July 22, 2018

Guest Column: State energy plan — costly, symbolic environmentalism

By Jonathan A. Lesser

Vermont, along with 19 other states, has a long-term greenhouse gas reduction mandate. The original mandate, signed into law in 2006, called for a 75 percent reduction below 1990 emissions levels by 2050. In 2011, then-Gov. Peter Shumlin raised the goal to a 90 percent reduction by 2050, something the 2016 Vermont Comprehensive Energy Plan discusses in detail.

These numbers don’t add up.

Vermont’s mandate is much more than a requirement to supply consumers with electricity from renewable resources like wind and solar power. It will require virtually complete electrification of the Vermont economy to eliminate almost all fossil fuel consumption. Cars and trucks, oil- and gas-fired furnaces, industrial processes — virtually everything that now uses fossil fuels will need to be replaced with an electric counterpart.

In 1990, Vermont’s greenhouse gas emissions were estimated to be 5.5 million tons of CO2 equivalent. By 2012, those emissions had increased to 8.3 million tons. The 90 percent goal means greenhouse gas emissions must be reduced by about 5 million tons, to just over 500,000 tons, by 2050. That’s less than the methane emitted by the state’s bovines in 2012.

By comparison, in 2014, total world greenhouse gas emissions were estimated to be around 45 billion tons. To put that in perspective, Vermont’s emissions in all of 2012 were about two hours’ worth of world emissions.

Meeting the 90 percent reduction goal will require replacing virtually all fossil fuel use in the state with electricity, and ensuring that there is enough electricity to do that.

Last November’s election appears to have confirmed that Vermonters don’t want thousands of giant wind turbines dotting the landscape. So, assume that additional electricity will be generated by solar photovoltaics.

According to data published by the National Renewable Energy Laboratory, 1 megawatt of solar energy requires 8 acres of land. So, 20,000 megawatts — the amount needed from wind and solar — would require 160,000 acres, or about 250 square miles. And despite cost decreases, solar power is still much more costly than power purchased on the wholesale market. Thus, Vermonters would pay even higher electricity prices.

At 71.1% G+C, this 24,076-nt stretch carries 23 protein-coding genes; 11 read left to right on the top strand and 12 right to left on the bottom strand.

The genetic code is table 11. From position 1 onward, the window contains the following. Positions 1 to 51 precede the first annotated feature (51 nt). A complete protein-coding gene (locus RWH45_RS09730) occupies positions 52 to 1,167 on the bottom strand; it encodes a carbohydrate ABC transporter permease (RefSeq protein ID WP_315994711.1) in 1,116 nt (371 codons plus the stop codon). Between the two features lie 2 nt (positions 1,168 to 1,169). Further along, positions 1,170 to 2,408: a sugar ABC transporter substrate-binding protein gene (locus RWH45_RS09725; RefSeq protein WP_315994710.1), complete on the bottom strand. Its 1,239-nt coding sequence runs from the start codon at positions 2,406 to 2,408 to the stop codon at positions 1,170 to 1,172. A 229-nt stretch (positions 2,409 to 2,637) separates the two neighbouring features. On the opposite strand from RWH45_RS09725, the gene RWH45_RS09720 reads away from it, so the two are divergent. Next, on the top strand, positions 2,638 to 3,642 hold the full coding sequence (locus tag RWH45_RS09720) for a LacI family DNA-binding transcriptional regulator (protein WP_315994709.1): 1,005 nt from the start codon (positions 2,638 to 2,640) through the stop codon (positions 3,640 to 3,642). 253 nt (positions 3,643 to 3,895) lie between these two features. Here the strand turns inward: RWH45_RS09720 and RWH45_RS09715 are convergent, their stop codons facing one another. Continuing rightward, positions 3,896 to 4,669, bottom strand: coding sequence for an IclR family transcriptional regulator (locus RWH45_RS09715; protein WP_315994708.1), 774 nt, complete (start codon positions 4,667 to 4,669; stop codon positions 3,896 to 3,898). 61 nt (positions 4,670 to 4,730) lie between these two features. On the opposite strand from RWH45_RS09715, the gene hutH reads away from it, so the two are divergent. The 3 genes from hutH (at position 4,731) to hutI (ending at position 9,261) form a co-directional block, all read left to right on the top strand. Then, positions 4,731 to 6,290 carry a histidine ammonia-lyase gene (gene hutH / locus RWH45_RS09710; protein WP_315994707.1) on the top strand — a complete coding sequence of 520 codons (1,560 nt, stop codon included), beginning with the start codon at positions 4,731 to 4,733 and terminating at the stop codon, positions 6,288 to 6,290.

Solar is not available at night or on cloudy days. Thus, enough solar power will need to be installed to store excess electricity in batteries. Current battery technology can provide 8 megawatt-hours of electricity for every megawatt of capacity, at a cost of about $1.2 million per megawatt. Supplying enough electricity from batteries would require 12,500 megawatts of battery storage, at a cost of $15 billion. Even if battery costs drop by half, that’s still $7.5 billion.

Replacing all of the fossil-fuel-using equipment in the state and adding electric vehicle charging stations would cost billions of dollars more.

Curiously, nowhere does the 2016 comprehensive energy plan discuss the benefits of reducing the state’s greenhouse gas emissions. Perhaps that’s because there will be no benefits. Reducing Vermont’s two-hours’ worth of world CO2 emissions will have no measurable impact on world climate. Nor will similar greenhouse gas reduction mandates in other states. No measurable climate impacts mean zero climate benefits.

Ambitious, math-challenged legislators can always vote to impose costly and foolish mandates like Vermont’s with little pushback from voters. But Vermont’s mandate, like the mandates in other states, will impose additional costs on residents and businesses with zero offsetting benefits. Vermont’s is just another economically damaging exercise in symbolic environmentalism and political grandstanding.

Jonathan Lesser is the former director of planning at the Vermont Department of Public Service. He authored a report titled, “New York’s Clean Energy Programs: The High Cost of Symbolic Environmentalism.”

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